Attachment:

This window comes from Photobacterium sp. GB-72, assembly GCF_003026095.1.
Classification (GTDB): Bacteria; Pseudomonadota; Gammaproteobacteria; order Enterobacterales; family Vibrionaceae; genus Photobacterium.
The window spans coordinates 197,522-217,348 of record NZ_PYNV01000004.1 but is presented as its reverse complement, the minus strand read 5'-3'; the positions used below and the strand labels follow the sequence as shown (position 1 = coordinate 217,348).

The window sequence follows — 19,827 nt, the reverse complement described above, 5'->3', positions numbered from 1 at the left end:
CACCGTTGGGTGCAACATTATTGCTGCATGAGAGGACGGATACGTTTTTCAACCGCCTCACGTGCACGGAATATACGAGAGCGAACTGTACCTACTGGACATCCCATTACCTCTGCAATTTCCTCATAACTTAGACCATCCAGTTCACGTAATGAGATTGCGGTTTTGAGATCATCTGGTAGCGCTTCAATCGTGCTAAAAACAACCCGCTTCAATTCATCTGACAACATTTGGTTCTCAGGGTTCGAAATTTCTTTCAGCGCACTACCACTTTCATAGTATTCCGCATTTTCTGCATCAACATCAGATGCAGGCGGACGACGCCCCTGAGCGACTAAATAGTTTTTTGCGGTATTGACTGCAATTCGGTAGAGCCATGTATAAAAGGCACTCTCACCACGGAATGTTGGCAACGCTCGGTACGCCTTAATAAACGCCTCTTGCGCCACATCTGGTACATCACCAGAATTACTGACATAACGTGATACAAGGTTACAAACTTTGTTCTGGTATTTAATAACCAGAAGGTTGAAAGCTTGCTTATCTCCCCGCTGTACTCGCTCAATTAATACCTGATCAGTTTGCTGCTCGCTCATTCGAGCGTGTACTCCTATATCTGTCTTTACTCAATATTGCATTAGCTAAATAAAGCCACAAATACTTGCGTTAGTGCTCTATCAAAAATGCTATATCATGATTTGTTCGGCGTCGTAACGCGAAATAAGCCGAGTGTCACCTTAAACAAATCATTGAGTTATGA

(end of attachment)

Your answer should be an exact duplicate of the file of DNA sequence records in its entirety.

This window comes from Photobacterium sp. GB-72, assembly GCF_003026095.1.
Classification (GTDB): Bacteria; Pseudomonadota; Gammaproteobacteria; order Enterobacterales; family Vibrionaceae; genus Photobacterium.
The window spans coordinates 197,522-217,348 of record NZ_PYNV01000004.1 but is presented as its reverse complement, the minus strand read 5'-3'; the positions used below and the strand labels follow the sequence as shown (position 1 = coordinate 217,348).

The window sequence follows — 19,827 nt, the reverse complement described above, 5'->3', positions numbered from 1 at the left end:
CACCGTTGGGTGCAACATTATTGCTGCATGAGAGGACGGATACGTTTTTCAACCGCCTCACGTGCACGGAATATACGAGAGCGAACTGTACCTACTGGACATCCCATTACCTCTGCAATTTCCTCATAACTTAGACCATCCAGTTCACGTAATGAGATTGCGGTTTTGAGATCATCTGGTAGCGCTTCAATCGTGCTAAAAACAACCCGCTTCAATTCATCTGACAACATTTGGTTCTCAGGGTTCGAAATTTCTTTCAGCGCACTACCACTTTCATAGTATTCCGCATTTTCTGCATCAACATCAGATGCAGGCGGACGACGCCCCTGAGCGACTAAATAGTTTTTTGCGGTATTGACTGCAATTCGGTAGAGCCATGTATAAAAGGCACTCTCACCACGGAATGTTGGCAACGCTCGGTACGCCTTAATAAACGCCTCTTGCGCCACATCTGGTACATCACCAGAATTACTGACATAACGTGATACAAGGTTACAAACTTTGTTCTGGTATTTAATAACCAGAAGGTTGAAAGCTTGCTTATCTCCCCGCTGTACTCGCTCAATTAATACCTGATCAGTTTGCTGCTCGCTCATTCGAGCGTGTACTCCTATATCTGTCTTTACTCAATATTGCATTAGCTAAATAAAGCCACAAATACTTGCGTTAGTGCTCTATCAAAAATGCTATATCATGATTTGTTCGGCGTCGTAACGCGAAATAAGCCGAGTGTCACCTTAAACAAATCATTGAGTTATGA